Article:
Are Declining Effective Tax Rates Indicative of Tax Avoidance? Insight from Effective Tax Rate Reconciliations
Researchers, policymakers, and the media often use effective tax rates (ETRs) to compare tax burdens across firms and time, relying on the assumption that low ETRs reflect firms’ intentional actions to reduce taxes. Using firms’ detailed tax footnote data, we examine GAAP ETRs over time and find that nearly all of the downward trend in domestic firms’ ETRs is explained by the effect of valuation allowances (VA) related to prior-period losses, rather than deliberate tax planning. Among multinational firms, the decline in ETRs results from both declining foreign tax rates and decreasing percentages of income subject to state taxes. Additionally, because VAs are associated with firm loss history and tax loss carryforward usage, our results also offer an explanation for time-series and cross-sectional variation in cash ETRs. Overall, our results suggest firms’ loss histories and GAAP rules influence inferences from tax avoidance proxies.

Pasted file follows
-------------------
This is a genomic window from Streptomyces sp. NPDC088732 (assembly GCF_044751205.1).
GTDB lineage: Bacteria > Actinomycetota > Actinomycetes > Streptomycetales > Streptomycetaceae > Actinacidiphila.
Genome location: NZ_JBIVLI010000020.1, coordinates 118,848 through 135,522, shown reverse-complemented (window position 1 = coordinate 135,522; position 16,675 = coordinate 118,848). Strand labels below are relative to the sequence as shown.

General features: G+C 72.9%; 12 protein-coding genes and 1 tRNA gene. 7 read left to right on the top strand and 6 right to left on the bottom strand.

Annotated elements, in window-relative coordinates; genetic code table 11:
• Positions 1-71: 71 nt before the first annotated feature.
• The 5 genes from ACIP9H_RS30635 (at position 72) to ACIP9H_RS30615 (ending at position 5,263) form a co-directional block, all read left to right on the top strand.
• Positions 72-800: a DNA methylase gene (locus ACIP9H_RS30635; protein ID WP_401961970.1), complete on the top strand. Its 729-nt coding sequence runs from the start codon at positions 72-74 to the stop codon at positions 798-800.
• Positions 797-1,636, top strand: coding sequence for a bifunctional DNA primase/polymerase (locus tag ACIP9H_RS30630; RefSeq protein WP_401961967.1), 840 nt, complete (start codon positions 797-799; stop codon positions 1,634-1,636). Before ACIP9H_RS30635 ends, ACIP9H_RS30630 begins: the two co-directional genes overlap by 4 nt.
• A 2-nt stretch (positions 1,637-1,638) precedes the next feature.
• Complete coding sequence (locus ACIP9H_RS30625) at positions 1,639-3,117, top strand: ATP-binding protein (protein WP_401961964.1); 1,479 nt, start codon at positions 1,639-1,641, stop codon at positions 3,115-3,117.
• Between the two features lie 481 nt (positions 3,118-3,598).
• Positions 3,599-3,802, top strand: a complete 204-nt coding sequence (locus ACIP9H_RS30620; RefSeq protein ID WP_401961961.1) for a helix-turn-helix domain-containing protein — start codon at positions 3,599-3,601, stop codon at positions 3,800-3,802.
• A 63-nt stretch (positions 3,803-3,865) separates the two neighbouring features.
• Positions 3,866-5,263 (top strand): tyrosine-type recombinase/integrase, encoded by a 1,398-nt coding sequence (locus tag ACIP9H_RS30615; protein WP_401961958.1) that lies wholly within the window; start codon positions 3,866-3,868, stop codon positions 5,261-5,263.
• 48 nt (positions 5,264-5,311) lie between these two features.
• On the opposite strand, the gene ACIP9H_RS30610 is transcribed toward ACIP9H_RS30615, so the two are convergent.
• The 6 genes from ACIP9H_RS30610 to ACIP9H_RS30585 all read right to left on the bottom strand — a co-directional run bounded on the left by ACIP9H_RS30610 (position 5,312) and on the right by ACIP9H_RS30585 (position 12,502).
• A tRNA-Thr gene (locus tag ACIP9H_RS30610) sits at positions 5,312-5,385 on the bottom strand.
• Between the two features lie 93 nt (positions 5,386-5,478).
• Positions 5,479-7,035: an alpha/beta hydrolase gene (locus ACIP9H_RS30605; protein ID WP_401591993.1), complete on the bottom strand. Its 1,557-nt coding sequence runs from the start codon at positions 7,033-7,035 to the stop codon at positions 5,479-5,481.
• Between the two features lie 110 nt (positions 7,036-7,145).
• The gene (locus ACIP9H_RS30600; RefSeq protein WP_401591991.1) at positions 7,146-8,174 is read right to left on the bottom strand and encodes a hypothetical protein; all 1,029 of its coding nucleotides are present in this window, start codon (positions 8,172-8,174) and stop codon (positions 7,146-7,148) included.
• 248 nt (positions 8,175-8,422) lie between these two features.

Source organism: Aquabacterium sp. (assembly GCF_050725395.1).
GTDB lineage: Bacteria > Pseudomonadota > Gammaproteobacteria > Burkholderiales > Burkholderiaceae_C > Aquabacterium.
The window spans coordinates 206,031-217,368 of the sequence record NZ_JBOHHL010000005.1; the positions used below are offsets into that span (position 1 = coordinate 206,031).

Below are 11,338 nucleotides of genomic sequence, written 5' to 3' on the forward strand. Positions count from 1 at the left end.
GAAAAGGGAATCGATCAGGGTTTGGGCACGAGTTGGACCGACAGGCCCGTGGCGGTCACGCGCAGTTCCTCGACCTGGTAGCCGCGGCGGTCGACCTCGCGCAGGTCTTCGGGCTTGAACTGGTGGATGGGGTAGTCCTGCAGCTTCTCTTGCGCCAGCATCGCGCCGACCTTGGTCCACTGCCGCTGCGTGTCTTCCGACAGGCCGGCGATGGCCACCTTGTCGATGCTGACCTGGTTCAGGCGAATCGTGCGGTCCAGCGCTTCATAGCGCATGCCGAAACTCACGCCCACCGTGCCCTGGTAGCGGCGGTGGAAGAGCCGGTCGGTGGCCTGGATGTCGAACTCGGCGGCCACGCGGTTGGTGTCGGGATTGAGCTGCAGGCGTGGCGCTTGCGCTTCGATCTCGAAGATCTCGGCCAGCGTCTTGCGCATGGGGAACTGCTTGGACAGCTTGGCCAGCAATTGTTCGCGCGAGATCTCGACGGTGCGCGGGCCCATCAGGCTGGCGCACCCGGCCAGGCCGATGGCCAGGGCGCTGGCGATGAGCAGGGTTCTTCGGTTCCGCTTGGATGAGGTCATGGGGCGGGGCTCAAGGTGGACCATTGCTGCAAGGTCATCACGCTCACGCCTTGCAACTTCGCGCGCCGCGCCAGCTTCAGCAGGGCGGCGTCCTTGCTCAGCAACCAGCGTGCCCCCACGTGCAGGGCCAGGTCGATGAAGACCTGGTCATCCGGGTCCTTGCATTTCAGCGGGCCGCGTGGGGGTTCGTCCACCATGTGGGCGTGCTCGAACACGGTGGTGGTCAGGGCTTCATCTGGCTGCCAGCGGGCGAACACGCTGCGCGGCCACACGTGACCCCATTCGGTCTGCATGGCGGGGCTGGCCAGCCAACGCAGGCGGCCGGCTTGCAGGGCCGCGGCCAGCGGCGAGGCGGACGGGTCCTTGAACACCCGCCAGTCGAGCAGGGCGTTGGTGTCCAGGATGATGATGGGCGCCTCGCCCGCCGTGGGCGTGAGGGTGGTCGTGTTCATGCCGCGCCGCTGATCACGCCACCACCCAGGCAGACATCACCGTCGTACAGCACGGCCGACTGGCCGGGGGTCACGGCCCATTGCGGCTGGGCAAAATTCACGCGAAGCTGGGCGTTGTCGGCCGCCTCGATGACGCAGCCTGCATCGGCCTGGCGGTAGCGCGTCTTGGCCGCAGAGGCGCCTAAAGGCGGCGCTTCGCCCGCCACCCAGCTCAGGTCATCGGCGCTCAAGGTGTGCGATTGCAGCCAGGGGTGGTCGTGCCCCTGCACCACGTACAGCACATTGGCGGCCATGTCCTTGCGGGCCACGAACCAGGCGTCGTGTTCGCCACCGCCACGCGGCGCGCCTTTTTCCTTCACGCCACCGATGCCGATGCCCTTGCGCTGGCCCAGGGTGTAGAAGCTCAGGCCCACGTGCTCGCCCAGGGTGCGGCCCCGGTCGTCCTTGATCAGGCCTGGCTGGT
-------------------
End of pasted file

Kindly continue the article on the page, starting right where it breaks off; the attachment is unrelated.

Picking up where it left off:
Tax Avoidance, Effective tax rates, Book-tax differences, Multinational firms
SMU Cox: Accounting (Topic)